Sad­ly, I was only able to use 1/8″ of steel for my mag­net back iron. Accord­ing to my FEMM sim­u­la­tion (and real life test­ing), this means a few flux lines will leak out into the world, suck­ing up fil­ings off of oth­er bots and oth­er­wise not con­tribut­ing to torque pro­duc­tion.


Flux den­si­ty in the 1/4″ air­gap is about 0.8 Tes­la, and increas­ing the back iron thick­ness to 3/16″ increas­es this by more than 10%, as does decreas­ing the air­gap to 1/8″. Sad­ly, the for­mer would make the weapon weigh over 2.5 pounds, while the lat­ter com­pro­mis­es the low-hit­ting abil­i­ty of the shell and tol­er­ance to defor­ma­tion.

Going with a 14-pole, 12-coil design is great for iron-sta­tor motors because it kills cog­ging torque, but in this core­less motor it just pro­vides a con­ve­nient­ly high Wick­elfak­tor accord­ing to the Bewick­lungsrech­n­er3, which helps to pro­duce more torque with less cur­rent (I think). This comes into play because I fig­ured that with my P.S. WTFLOLs, oth­er­wise known as PCB trace wind­ings, I won’t be able to have many turns and thus link a whole lot­ta flux. Instead, I’ll have to rely on my coil con­fig­u­ra­tion & ter­mi­na­tion as well as a high air­gap flux den­si­ty to get a rea­son­able amount of torque. Speak­ing of wind­ings…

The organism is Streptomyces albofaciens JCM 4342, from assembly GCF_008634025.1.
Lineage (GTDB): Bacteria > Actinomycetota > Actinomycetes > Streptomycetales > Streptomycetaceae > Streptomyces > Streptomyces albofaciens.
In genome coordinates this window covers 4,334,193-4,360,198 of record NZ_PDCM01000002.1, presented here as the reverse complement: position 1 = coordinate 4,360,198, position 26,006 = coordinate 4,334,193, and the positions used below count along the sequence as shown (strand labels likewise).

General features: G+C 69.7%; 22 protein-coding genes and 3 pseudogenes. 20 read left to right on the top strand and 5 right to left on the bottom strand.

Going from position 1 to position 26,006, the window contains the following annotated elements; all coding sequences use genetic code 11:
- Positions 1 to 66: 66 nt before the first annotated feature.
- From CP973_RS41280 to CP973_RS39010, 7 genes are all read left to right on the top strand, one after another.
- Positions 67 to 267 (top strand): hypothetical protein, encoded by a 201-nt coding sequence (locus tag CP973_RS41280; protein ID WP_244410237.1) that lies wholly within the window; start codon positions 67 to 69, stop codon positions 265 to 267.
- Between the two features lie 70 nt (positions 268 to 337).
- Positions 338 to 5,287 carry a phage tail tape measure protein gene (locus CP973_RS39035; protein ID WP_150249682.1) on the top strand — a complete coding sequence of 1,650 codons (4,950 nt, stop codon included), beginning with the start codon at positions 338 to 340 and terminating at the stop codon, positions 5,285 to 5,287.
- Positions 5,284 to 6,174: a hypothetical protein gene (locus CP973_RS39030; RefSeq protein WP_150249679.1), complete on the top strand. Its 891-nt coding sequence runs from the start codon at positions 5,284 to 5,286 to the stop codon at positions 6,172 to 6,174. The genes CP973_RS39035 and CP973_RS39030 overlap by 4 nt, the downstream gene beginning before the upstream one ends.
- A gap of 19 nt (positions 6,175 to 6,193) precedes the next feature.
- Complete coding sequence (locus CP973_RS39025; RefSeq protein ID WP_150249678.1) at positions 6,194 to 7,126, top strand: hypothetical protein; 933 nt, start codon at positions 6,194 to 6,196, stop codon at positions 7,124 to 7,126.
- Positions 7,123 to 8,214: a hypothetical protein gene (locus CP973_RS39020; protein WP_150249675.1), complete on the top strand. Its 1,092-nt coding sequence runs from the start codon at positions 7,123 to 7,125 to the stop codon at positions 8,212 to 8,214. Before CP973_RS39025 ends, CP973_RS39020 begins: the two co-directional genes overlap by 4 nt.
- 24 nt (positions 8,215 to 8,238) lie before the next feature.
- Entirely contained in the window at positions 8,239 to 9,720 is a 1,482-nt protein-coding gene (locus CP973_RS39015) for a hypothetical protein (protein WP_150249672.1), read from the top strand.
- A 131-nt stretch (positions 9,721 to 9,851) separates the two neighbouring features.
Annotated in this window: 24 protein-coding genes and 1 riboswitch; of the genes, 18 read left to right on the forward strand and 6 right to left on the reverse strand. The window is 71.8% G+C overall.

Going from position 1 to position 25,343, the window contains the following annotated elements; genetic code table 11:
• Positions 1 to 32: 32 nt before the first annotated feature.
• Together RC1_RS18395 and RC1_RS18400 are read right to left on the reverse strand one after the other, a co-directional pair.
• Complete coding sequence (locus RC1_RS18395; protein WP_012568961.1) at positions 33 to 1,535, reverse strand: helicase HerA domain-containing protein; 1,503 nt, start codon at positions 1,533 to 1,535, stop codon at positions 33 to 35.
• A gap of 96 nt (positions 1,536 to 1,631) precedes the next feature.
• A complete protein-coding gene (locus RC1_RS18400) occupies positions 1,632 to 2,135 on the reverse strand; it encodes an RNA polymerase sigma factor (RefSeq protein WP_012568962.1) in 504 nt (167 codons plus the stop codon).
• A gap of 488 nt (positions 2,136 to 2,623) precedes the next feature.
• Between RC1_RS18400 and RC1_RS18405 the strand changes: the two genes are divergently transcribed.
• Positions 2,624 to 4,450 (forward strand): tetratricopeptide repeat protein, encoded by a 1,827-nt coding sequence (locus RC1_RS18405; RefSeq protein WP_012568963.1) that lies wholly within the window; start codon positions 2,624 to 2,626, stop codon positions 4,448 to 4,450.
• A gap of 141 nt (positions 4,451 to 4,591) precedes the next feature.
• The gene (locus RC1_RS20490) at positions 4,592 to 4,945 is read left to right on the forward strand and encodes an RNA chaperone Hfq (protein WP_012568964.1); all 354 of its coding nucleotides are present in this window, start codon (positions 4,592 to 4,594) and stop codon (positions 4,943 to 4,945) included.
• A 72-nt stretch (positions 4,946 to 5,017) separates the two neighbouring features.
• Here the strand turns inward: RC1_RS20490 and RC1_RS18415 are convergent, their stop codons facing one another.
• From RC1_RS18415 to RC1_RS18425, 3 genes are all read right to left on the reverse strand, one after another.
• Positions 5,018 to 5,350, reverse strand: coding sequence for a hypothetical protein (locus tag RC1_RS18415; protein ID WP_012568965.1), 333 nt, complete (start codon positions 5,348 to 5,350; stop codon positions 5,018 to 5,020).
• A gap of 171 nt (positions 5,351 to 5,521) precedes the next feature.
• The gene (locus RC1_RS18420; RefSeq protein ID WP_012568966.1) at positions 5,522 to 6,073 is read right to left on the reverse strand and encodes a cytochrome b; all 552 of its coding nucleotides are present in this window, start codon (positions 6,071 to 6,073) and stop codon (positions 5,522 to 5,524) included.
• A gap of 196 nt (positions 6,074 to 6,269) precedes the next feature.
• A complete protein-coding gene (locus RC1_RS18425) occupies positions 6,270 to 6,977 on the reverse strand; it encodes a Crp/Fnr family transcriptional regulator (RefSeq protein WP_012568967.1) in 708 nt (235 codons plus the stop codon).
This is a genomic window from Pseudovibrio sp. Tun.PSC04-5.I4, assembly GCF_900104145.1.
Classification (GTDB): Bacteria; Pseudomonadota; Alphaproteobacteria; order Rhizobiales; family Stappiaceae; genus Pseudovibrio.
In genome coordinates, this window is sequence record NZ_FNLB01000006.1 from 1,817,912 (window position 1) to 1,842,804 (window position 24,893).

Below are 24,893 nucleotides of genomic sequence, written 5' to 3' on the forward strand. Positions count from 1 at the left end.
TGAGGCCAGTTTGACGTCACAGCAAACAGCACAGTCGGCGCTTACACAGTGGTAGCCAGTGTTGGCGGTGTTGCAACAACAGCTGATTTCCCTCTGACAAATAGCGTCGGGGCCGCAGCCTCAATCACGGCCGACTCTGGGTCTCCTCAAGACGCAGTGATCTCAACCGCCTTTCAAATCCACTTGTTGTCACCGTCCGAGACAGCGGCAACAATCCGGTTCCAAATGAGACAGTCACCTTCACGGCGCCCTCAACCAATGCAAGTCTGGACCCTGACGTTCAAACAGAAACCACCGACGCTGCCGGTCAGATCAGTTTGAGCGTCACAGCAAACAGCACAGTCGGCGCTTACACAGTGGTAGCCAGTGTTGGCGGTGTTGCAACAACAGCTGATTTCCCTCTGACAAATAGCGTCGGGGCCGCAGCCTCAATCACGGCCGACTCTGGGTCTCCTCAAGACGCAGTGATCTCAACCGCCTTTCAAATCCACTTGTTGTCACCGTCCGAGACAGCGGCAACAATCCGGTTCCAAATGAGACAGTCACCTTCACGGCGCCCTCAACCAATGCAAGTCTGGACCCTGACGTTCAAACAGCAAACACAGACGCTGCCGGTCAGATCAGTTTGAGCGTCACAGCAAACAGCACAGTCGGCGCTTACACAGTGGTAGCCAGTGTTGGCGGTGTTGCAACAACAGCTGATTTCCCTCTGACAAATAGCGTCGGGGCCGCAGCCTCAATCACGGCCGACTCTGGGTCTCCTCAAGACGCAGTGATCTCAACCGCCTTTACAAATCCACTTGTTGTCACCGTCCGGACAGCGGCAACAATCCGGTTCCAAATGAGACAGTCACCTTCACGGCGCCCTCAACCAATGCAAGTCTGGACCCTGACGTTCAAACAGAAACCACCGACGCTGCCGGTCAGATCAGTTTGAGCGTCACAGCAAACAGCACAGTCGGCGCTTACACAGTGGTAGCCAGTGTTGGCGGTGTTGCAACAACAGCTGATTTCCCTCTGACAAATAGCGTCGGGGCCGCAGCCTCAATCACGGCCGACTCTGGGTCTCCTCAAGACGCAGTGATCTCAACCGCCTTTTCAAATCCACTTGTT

What the Flux Linking Outer Loops?

Occa­sion­al­ly you have a brain­fart and car­ry it way too far. This whole robot is like that, except worse, because every com­po­nent was tak­en the whole nine yards in terms of stu­pid.


Yeah, that hap­pened. It was formed by a bunch of EAGLE com­mands gen­er­at­ed in an Excel work­sheet that I script­ed (sigh). I then milled it out on the GVU Pro­to­typ­ing Lab’s LPKF S62 cir­cuit plot­ter: